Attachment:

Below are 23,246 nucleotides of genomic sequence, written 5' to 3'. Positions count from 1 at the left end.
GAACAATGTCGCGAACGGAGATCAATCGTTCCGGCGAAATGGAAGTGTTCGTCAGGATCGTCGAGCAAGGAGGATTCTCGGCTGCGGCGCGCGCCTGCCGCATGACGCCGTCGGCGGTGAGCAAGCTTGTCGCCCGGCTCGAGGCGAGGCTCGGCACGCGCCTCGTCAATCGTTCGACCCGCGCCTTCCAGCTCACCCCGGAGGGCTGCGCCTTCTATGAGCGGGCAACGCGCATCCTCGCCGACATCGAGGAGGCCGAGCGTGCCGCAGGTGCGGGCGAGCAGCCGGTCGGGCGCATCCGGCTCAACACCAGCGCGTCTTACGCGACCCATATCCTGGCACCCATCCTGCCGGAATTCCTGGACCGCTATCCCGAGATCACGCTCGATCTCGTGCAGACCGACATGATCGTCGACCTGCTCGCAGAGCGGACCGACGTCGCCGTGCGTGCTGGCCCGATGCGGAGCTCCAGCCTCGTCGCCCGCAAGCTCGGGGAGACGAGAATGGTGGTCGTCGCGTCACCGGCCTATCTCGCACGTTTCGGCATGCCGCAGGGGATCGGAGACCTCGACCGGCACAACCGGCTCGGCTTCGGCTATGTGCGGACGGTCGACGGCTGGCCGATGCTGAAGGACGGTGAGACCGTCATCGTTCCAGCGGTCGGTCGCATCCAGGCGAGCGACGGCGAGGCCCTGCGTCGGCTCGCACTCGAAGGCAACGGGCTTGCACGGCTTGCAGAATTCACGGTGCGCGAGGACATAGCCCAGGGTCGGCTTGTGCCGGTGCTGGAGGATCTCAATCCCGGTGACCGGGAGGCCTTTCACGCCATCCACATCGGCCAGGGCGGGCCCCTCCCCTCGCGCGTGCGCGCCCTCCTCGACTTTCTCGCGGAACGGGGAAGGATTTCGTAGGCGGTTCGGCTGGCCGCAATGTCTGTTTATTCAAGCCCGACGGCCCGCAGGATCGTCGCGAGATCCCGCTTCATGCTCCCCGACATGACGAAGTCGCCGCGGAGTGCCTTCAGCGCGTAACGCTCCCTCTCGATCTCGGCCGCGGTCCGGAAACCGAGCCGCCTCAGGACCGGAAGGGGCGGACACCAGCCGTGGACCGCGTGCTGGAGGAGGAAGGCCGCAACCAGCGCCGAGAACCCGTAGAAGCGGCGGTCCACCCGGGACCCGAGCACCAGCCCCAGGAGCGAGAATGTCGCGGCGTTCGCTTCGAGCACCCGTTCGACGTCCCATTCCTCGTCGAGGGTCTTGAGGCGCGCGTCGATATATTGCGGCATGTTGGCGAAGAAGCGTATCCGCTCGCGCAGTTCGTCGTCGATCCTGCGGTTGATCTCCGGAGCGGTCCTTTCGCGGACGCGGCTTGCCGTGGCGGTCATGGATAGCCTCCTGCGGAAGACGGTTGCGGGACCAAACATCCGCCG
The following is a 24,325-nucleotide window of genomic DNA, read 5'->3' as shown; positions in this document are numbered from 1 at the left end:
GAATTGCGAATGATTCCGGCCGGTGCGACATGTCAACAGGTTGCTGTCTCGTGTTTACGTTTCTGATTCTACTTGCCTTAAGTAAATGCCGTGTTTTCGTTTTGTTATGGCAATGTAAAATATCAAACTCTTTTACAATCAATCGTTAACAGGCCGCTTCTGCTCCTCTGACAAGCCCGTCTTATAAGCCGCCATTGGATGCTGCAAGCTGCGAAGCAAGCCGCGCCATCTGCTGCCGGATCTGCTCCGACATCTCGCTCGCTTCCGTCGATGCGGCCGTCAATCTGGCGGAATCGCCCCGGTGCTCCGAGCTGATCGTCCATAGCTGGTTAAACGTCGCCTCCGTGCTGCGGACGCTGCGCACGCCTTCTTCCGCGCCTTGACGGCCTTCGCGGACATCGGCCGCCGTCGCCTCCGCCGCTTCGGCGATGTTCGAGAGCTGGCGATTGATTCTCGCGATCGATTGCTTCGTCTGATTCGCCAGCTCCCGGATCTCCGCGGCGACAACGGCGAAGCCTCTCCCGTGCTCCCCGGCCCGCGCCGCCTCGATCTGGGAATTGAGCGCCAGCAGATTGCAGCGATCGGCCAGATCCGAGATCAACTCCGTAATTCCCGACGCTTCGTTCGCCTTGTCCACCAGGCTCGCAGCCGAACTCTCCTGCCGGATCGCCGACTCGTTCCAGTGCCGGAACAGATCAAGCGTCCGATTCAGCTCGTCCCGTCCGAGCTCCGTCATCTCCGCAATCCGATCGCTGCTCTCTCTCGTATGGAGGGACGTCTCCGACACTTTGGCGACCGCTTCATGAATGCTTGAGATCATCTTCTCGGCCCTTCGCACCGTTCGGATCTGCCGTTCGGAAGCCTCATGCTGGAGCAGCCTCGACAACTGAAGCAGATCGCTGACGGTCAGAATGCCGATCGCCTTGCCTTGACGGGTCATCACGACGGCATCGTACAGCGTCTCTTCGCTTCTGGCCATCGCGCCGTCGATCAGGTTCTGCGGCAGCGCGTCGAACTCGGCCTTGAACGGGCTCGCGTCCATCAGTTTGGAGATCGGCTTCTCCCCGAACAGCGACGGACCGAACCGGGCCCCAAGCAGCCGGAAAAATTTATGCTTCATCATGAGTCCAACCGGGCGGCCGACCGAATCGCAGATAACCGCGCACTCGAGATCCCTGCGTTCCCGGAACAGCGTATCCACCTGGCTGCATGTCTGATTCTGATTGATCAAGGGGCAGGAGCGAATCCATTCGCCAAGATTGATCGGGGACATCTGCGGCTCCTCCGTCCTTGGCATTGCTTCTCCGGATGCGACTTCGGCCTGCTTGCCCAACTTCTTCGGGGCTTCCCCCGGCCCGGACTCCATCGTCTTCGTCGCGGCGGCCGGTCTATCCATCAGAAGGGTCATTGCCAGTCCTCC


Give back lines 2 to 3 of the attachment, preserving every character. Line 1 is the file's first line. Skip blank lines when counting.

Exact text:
GAACAATGTCGCGAACGGAGATCAATCGTTCCGGCGAAATGGAAGTGTTCGTCAGGATCGTCGAGCAAGGAGGATTCTCGGCTGCGGCGCGCGCCTGCCGCATGACGCCGTCGGCGGTGAGCAAGCTTGTCGCCCGGCTCGAGGCGAGGCTCGGCACGCGCCTCGTCAATCGTTCGACCCGCGCCTTCCAGCTCACCCCGGAGGGCTGCGCCTTCTATGAGCGGGCAACGCGCATCCTCGCCGACATCGAGGAGGCCGAGCGTGCCGCAGGTGCGGGCGAGCAGCCGGTCGGGCGCATCCGGCTCAACACCAGCGCGTCTTACGCGACCCATATCCTGGCACCCATCCTGCCGGAATTCCTGGACCGCTATCCCGAGATCACGCTCGATCTCGTGCAGACCGACATGATCGTCGACCTGCTCGCAGAGCGGACCGACGTCGCCGTGCGTGCTGGCCCGATGCGGAGCTCCAGCCTCGTCGCCCGCAAGCTCGGGGAGACGAGAATGGTGGTCGTCGCGTCACCGGCCTATCTCGCACGTTTCGGCATGCCGCAGGGGATCGGAGACCTCGACCGGCACAACCGGCTCGGCTTCGGCTATGTGCGGACGGTCGACGGCTGGCCGATGCTGAAGGACGGTGAGACCGTCATCGTTCCAGCGGTCGGTCGCATCCAGGCGAGCGACGGCGAGGCCCTGCGTCGGCTCGCACTCGAAGGCAACGGGCTTGCACGGCTTGCAGAATTCACGGTGCGCGAGGACATAGCCCAGGGTCGGCTTGTGCCGGTGCTGGAGGATCTCAATCCCGGTGACCGGGAGGCCTTTCACGCCATCCACATCGGCCAGGGCGGGCCCCTCCCCTCGCGCGTGCGCGCCCTCCTCGACTTTCTCGCGGAACGGGGAAGGATTTCGTAGGCGGTTCGGCTGGCCGCAATGTCTGTTTATTCAAGCCCGACGGCCCGCAGGATCGTCGCGAGATCCCGCTTCATGCTCCCCGACATGACGAAGTCGCCGCGGAGTGCCTTCAGCGCGTAACGCTCCCTCTCGATCTCGGCCGCGGTCCGGAAACCGAGCCGCCTCAGGACCGGAAGGGGCGGACACCAGCCGTGGACCGCGTGCTGGAGGAGGAAGGCCGCAACCAGCGCCGAGAACCCGTAGAAGCGGCGGTCCACCCGGGACCCGAGCACCAGCCCCAGGAGCGAGAATGTCGCGGCGTTCGCTTCGAGCACCCGTTCGACGTCCCATTCCTCGTCGAGGGTCTTGAGGCGCGCGTCGATATATTGCGGCATGTTGGCGAAGAAGCGTATCCGCTCGCGCAGTTCGTCGTCGATCCTGCGGTTGATCTCCGGAGCGGTCCTTTCGCGGACGCGGCTTGCCGTGGCGGTCATGGATAGCCTCCTGCGGAAGACGGTTGCGGGACCAAACATCCGCCG
The following is a 24,325-nucleotide window of genomic DNA, read 5'->3' as shown; positions in this document are numbered from 1 at the left end: